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More and more people in Japan are showing behaviors associated with gaming disorder and online addiction amid the coronavirus pandemic, a study by KDDI Corp. and others has shown.

With many feeling increased stress as a result of the virus crisis, the number of people who showed a tendency of having gaming disorder went up about 1.6-fold from a prepandemic level, according to the study.

The research also showed that COVID-19 patients had a 5.67-times higher risk of becoming addicted to gaming when compared with uninfected people.

A group of researchers from KDDI, the Advanced Telecommunications Research Institute International and other organizations surveyed some 51,000 people age between 20 and 69 over the internet in December 2019, before the virus outbreak in Japan, and again in August 2020.

The group examined how the number of people with addiction changed after the virus began to spread using data of some 4,000 of the surveyed people.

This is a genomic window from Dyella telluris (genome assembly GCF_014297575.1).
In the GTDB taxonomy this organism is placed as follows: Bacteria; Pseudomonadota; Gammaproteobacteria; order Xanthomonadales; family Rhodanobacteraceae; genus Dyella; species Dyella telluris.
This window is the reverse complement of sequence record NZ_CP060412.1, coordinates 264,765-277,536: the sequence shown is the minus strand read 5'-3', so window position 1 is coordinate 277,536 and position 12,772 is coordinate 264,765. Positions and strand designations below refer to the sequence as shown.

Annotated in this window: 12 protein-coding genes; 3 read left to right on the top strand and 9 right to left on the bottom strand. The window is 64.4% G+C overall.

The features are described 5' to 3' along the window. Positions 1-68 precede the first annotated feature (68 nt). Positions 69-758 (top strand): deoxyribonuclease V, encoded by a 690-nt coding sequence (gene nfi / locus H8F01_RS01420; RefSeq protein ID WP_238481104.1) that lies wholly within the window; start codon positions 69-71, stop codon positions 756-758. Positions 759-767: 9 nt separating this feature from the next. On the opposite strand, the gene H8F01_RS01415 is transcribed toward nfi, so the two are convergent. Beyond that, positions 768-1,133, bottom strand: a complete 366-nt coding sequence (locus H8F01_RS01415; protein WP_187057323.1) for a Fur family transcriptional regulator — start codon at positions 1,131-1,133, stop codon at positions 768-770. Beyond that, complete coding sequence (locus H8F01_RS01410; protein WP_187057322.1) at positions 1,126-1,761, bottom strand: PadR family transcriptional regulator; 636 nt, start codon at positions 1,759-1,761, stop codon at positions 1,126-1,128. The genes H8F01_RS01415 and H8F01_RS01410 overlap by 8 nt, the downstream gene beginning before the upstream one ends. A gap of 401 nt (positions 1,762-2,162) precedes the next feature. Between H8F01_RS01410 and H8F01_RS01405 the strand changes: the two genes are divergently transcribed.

The results indicated that the proportion of people showing a tendency of having gaming disorder, such as lacking self-control over gaming and prioritizing gaming over daily activities including work and study, rose to 5.9% in 2020 from 3.7% in 2019.

The proportion of people with symptoms specific to gaming disorder also increased from a prepandemic level. Such people included those with a desire to play harder games and those who get upset when not being able to play games.

In May 2019, the World Health Organization recognized gaming addiction as a disorder. Such addiction has become a serious issue in Japan.

The research also showed that the proportion of people with online addiction increased to 11.6%, up from 7.9% logged before the virus outbreak.

“Many people, especially those who contracted the coronavirus, may have got into gaming in order to cope with their stress,” the research group said.

The group will continue to conduct surveys to look into how gaming disorder and other issues are affected by the pandemic.

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